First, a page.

Messrs. Carl H. Henkel, of Mansfield, Ohio, Frank M. Cobb, of Cleveland, Ohio, and Franklin L. Maier, of Massillon, Ohio, for plaintiff in error.
Messrs. Lyman R. Critchfield and Alton H. Etling, both of Wooster, Ohio, for defendant in error.
Mr. Justice McREYNOLDS delivered the opinion of the Court.
These two writs of error were sued out at different stages of the same cause-the first while a timely application for rehearing was pending; the second after this [274 U.S. 12, 13] had been denied. Under the circumstances, plaintiff in error may rely upon the latter writ, and No. 210 will be dismissed.
By an action in quo warranto, the state of Ohio, upon relation of the prosecuting attorney for Wayne county, seeks to oust plaintiff in error, a corporation under her laws, from use of the streets in the village of Orrville. The corporation has general power to transmit and distribute electric energy and current, and claims the privilege to operate there as assignee of rights granted to Gans & Wilson and their successors, by an ordinance of the village council passed February 1, 1892
The Supreme Court treated the judgment of the Court of Appeals as establishing that the Orrville Light, Heat & Power Company, immediate successor to Gans & Wilson, acquired in 1893 the right to occupy the streets which the ordinance of 1892 gave them. But it held the franchise so acquired was revocable ten years after the original grant, and had been terminated by appropriate village action; also, that, under the act of the Legislature passed April 21, 1896 (92 Ohio Laws, 204), this franchise could not lawfully be assigned to plaintiff in error's predecessor during 1907 without the consent of the village, which was not given. It accordingly affirmed the judgment of ouster pronounced by the Court of Appeals. 113 Ohio St. 325, 149 N. E. 129.
The Ordinance of February 1, 1892, ordained:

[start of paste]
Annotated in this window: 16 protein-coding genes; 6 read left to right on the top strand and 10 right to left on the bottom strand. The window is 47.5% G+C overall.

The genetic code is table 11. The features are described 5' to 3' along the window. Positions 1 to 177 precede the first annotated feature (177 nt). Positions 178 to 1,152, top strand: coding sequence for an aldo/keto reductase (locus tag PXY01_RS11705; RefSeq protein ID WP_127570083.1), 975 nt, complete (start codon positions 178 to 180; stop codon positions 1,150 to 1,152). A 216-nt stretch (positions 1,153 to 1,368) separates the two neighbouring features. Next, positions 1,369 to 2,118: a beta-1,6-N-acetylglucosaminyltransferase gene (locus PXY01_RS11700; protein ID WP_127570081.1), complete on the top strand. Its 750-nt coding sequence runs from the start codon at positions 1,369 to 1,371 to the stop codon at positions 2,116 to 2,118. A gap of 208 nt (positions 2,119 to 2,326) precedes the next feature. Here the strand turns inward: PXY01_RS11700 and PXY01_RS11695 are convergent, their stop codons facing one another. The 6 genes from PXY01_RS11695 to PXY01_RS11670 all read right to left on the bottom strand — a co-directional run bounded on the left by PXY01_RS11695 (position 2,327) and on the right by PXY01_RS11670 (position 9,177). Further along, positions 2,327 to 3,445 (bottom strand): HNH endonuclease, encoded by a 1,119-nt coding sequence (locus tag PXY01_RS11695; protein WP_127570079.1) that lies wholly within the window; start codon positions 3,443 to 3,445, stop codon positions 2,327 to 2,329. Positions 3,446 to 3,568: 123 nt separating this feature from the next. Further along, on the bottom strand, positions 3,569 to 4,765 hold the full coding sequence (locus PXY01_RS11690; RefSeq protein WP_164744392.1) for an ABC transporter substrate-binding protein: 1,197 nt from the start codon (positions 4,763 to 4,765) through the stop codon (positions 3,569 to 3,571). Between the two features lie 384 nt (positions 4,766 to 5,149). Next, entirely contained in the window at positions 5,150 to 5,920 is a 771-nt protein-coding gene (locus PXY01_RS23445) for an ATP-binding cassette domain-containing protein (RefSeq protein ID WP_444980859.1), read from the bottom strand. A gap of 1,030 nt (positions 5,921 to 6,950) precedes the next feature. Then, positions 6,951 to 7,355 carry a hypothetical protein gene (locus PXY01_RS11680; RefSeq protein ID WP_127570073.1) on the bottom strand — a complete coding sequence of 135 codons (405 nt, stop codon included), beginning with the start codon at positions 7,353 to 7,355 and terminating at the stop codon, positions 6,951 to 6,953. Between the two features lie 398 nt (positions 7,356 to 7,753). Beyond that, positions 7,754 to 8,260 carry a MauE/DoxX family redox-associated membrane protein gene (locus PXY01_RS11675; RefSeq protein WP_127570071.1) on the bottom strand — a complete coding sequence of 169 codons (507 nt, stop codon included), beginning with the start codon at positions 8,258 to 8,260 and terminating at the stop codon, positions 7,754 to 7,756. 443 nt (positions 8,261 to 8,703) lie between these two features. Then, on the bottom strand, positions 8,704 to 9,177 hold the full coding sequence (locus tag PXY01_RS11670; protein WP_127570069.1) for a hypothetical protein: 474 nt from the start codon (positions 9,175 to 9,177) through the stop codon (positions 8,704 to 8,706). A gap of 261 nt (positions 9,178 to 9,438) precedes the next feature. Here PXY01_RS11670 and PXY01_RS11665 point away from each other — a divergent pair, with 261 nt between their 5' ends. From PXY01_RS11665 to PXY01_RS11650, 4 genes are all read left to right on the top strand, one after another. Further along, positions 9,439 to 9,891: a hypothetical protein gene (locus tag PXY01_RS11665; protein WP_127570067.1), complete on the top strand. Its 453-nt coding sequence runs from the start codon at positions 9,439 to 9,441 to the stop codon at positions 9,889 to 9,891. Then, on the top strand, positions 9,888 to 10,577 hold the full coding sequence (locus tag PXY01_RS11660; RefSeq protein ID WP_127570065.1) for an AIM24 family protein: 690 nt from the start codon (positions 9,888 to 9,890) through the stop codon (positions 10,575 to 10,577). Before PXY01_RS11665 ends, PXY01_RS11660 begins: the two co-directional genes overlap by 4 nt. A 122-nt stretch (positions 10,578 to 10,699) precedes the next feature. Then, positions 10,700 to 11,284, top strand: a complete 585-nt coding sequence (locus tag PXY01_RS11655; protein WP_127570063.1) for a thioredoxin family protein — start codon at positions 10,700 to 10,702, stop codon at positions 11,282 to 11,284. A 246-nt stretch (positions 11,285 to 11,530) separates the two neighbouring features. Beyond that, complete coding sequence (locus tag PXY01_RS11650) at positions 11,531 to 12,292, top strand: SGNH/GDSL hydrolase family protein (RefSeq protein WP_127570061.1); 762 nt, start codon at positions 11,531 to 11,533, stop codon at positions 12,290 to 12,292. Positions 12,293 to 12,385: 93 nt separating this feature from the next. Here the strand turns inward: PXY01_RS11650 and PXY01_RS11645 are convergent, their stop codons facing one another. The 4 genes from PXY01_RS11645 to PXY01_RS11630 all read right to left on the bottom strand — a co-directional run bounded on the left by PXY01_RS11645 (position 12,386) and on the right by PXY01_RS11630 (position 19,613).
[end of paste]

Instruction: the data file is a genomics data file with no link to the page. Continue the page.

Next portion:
Subsequent sections inhibited unnecessary obstruction of the streets, directed how the wires should be strung, [274 U.S. 12, 14] etc.; also that the grantee should furnish, and the village should use and pay for, a designated number of lights during a period of ten years, at a specified rate, etc.
The Ohio statute of 1896 applies to electric light and power companies, and provides, that:
We think it quite clear that the conclusions of the court below conflict with rulings heretofore announced by this court.
In Northern Ohio Traction Co. v. Ohio, 245 U.S. 574 , 38 S. Ct. 196, L. R. A. 1918E, 865, we pointed out the state of the law in Ohio during 1892. It is plain enough from what was there said that in our view the franchise originally granted by the village of Orrville was for an unlimited time and not subject to termination at the mere will of the grantor.
Louisville v. Cumberland Telephone Co., 224 U.S. 649, 661 , 32 S. Ct. 572, and Owensboro v. Cumberland Telephone Co., 230 U.S. 58, 75 , 33 S. Ct. 988, are enough to show that the rights acquired under the ordinance of 1892 were assignable without further consent by the village. If to enforce the Ohio Statute of 1896 would destroy this right, it conflicts with the provision of the federal Constitution (article 1, 10), no state shall pass any law impairing the obligation of contracts.
The judgment of the court below must be reversed, and the cause remanded for further proceedings not inconsistent with this opinion.
Mr. Justice HOLMES and Mr. Justice BRANDEIS dissent.